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Adidas Plans to Still Use Yeezy Designs After Costly Divorce

The sportswear giant cut its profitability forecast for the fourth time this year as it continues to confront the fallout from its split with Ye.
A black and white Yeezy trainer being held against a grey background.
The Yeezy dispute is just one of a handful of long-term concerns affecting the business that Bjørn Gulden will need to tackle when he begins his tenure as CEO. (Shutterstock)

German sportswear giant Adidas confirmed it plans to still use Yeezy designs as it continues to confront the fallout from a messy and costly split with Ye, the artist formerly known as Kanye West.

The company slashed its profit forecast for the fourth time this year as the end of its lucrative Yeezy partnership and falling demand for its products in China weighed on its third-quarter earnings.

Still, investors are more upbeat about the company than they have been since early October, when Ye released a “White Lives Matter” T-shirt at his controversial YZYSZN9 show in Paris and made subsequent antisemitic statements that saw him lose other brand deals and got him suspended from Instagram and Twitter. Adidas’ shares were trading up more than 2 percent early Wednesday, already buoyed by the announcement that Puma chief executive Bjørn Gulden will join the company in January.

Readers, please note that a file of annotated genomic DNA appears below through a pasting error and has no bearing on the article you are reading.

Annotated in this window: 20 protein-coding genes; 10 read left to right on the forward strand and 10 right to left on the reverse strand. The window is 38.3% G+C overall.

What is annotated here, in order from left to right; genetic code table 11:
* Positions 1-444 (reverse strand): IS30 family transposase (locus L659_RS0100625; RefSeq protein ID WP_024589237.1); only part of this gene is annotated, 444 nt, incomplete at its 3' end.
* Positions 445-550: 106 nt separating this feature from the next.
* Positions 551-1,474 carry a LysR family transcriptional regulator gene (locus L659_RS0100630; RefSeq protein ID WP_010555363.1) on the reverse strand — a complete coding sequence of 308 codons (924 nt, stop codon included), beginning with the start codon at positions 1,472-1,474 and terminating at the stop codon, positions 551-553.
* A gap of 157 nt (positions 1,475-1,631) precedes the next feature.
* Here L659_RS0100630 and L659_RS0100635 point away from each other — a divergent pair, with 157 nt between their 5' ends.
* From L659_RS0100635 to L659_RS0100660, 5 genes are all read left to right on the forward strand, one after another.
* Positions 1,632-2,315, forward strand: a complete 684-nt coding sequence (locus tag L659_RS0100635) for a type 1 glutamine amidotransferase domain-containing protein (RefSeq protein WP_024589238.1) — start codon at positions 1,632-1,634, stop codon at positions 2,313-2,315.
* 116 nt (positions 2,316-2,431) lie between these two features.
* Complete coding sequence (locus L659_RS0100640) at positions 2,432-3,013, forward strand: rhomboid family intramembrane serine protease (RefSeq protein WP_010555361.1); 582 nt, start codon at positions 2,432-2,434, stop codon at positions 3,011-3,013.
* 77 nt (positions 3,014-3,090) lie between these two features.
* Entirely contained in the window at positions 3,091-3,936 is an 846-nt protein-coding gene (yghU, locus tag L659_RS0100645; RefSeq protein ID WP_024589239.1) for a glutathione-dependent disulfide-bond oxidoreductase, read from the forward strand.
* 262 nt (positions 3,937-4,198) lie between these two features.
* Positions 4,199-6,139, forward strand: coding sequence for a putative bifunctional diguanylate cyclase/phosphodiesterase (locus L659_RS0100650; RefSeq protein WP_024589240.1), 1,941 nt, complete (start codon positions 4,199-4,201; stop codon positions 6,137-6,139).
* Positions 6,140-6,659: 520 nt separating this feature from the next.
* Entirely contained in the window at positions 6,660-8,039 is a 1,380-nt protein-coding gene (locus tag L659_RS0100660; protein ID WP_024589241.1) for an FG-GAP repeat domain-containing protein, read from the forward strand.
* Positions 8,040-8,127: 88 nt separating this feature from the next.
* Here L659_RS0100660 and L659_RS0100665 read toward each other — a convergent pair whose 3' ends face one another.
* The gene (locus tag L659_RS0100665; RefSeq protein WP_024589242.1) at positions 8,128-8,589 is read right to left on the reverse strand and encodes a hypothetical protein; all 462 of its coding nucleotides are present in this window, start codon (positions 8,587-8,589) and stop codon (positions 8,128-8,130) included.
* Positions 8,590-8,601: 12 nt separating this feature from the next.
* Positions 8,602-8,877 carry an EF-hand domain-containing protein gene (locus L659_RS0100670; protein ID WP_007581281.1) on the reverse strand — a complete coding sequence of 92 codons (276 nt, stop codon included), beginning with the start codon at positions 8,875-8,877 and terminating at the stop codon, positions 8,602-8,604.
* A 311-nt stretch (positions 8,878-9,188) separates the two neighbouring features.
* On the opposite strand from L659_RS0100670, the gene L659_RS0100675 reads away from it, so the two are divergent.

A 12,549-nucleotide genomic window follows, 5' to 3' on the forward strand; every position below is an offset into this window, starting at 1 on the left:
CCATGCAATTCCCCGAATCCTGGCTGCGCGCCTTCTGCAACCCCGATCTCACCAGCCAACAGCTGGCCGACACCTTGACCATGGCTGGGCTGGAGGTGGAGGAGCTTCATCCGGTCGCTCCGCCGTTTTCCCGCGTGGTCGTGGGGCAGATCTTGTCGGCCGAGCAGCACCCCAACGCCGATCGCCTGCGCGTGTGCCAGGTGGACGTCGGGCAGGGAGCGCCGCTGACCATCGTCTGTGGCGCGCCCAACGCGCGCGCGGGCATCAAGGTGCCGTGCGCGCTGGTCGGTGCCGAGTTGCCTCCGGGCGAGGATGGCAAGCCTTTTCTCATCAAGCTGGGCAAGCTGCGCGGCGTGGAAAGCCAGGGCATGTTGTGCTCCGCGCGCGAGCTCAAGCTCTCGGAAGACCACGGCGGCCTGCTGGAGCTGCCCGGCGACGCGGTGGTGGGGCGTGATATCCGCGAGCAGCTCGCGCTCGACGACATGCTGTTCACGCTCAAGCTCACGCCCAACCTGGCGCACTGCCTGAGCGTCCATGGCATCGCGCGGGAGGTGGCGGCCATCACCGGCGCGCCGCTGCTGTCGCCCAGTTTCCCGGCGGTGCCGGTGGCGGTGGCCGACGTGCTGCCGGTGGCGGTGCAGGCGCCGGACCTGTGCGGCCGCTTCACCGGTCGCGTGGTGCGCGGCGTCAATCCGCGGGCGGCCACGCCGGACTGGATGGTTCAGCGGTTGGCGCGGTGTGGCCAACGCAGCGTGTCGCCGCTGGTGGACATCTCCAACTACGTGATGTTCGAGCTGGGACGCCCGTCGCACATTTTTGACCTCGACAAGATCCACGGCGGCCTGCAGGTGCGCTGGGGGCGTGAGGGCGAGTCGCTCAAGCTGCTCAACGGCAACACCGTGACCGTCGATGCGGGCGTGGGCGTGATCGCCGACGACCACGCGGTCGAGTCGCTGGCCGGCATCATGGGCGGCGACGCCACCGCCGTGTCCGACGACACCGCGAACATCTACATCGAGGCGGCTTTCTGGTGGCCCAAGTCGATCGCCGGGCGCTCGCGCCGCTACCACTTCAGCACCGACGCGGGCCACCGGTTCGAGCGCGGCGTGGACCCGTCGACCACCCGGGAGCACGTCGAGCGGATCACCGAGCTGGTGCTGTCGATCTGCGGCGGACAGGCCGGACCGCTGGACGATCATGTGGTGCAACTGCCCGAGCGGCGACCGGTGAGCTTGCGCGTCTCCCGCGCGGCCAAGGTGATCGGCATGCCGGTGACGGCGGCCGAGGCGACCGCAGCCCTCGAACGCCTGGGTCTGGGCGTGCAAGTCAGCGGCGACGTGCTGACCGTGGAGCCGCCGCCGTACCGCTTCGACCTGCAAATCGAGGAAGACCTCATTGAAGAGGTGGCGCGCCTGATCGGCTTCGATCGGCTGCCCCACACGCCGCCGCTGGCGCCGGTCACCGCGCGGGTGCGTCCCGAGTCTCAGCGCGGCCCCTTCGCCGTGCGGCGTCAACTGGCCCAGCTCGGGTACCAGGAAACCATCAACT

Adidas also provided guarded updates on some of the big outstanding questions around the end of its Yeezy partnership on an earnings call Wednesday morning. The sneaker line accounted for as much as 8 percent of the brand’s annual revenue and Adidas has already said the termination will cut up to €250 million ($251 million) from the company’s net income this year,

Chief financial officer Harm Ohlmeyer, who will become interim chief executive when Kaspar Rørsted leaves the business on Friday, reiterated that the brand owns all IP, designs and colourways relating to the Adidas-Yeezy products — save for the Yeezy name itself — and “intends to make use of these rights” as early as 2023. He added that a dedicated team is working on various options for plans to “leverage the existing [Yeezy] inventory,” with further details to be provided at some point in 2023.

The brand declined to provide detail on how much of its unsold inventory is made up of Yeezy products.

The company anticipates savings of €300 million in 2023 in royalty and marketing payments that would have been paid to Ye and the Yeezy business, Ohlmeyer said Wednesday.

The Yeezy dispute is just one of a handful of long-term concerns affecting the business that Gulden will need to tackle when he begins his tenure as CEO at the beginning of 2023. Its shares are down around 50 percent since the beginning of the year.

Adidas now anticipates net income of €250 million this year, down from the brand’s previous target of around €500 million set in October (the pre-October forecast for 2022 was originally €1.3 billion).

Stay tuned to BoF for updates on this developing story.

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